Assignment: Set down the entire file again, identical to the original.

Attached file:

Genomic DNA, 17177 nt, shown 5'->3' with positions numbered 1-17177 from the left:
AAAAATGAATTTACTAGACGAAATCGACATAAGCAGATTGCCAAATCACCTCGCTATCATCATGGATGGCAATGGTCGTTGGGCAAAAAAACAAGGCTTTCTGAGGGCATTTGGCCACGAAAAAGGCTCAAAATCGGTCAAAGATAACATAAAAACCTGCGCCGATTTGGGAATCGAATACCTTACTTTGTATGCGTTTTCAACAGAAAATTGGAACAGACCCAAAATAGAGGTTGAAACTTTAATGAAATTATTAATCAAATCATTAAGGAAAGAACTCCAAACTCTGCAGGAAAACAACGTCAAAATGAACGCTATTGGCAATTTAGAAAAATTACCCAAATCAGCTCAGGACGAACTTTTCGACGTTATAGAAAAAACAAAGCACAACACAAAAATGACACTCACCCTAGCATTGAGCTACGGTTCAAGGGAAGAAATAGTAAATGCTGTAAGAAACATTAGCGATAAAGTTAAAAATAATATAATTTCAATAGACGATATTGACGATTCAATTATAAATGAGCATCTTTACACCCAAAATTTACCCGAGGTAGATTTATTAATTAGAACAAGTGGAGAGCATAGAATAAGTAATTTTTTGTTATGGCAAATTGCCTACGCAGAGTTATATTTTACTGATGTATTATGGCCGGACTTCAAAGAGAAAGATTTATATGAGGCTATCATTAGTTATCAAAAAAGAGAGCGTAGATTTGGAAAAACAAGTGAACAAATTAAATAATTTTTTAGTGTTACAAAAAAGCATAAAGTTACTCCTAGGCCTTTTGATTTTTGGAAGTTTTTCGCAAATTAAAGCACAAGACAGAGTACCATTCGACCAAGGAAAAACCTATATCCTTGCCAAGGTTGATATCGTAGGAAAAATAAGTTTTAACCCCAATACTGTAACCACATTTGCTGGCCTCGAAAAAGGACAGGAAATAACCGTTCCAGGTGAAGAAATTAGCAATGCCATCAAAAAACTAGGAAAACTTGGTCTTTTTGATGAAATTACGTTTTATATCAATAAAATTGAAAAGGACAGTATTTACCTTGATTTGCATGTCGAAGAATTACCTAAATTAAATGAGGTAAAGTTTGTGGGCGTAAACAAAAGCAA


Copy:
Genomic DNA, 17177 nt, shown 5'->3' with positions numbered 1-17177 from the left:
AAAAATGAATTTACTAGACGAAATCGACATAAGCAGATTGCCAAATCACCTCGCTATCATCATGGATGGCAATGGTCGTTGGGCAAAAAAACAAGGCTTTCTGAGGGCATTTGGCCACGAAAAAGGCTCAAAATCGGTCAAAGATAACATAAAAACCTGCGCCGATTTGGGAATCGAATACCTTACTTTGTATGCGTTTTCAACAGAAAATTGGAACAGACCCAAAATAGAGGTTGAAACTTTAATGAAATTATTAATCAAATCATTAAGGAAAGAACTCCAAACTCTGCAGGAAAACAACGTCAAAATGAACGCTATTGGCAATTTAGAAAAATTACCCAAATCAGCTCAGGACGAACTTTTCGACGTTATAGAAAAAACAAAGCACAACACAAAAATGACACTCACCCTAGCATTGAGCTACGGTTCAAGGGAAGAAATAGTAAATGCTGTAAGAAACATTAGCGATAAAGTTAAAAATAATATAATTTCAATAGACGATATTGACGATTCAATTATAAATGAGCATCTTTACACCCAAAATTTACCCGAGGTAGATTTATTAATTAGAACAAGTGGAGAGCATAGAATAAGTAATTTTTTGTTATGGCAAATTGCCTACGCAGAGTTATATTTTACTGATGTATTATGGCCGGACTTCAAAGAGAAAGATTTATATGAGGCTATCATTAGTTATCAAAAAAGAGAGCGTAGATTTGGAAAAACAAGTGAACAAATTAAATAATTTTTTAGTGTTACAAAAAAGCATAAAGTTACTCCTAGGCCTTTTGATTTTTGGAAGTTTTTCGCAAATTAAAGCACAAGACAGAGTACCATTCGACCAAGGAAAAACCTATATCCTTGCCAAGGTTGATATCGTAGGAAAAATAAGTTTTAACCCCAATACTGTAACCACATTTGCTGGCCTCGAAAAAGGACAGGAAATAACCGTTCCAGGTGAAGAAATTAGCAATGCCATCAAAAAACTAGGAAAACTTGGTCTTTTTGATGAAATTACGTTTTATATCAATAAAATTGAAAAGGACAGTATTTACCTTGATTTGCATGTCGAAGAATTACCTAAATTAAATGAGGTAAAGTTTGTGGGCGTAAACAAAAGCAA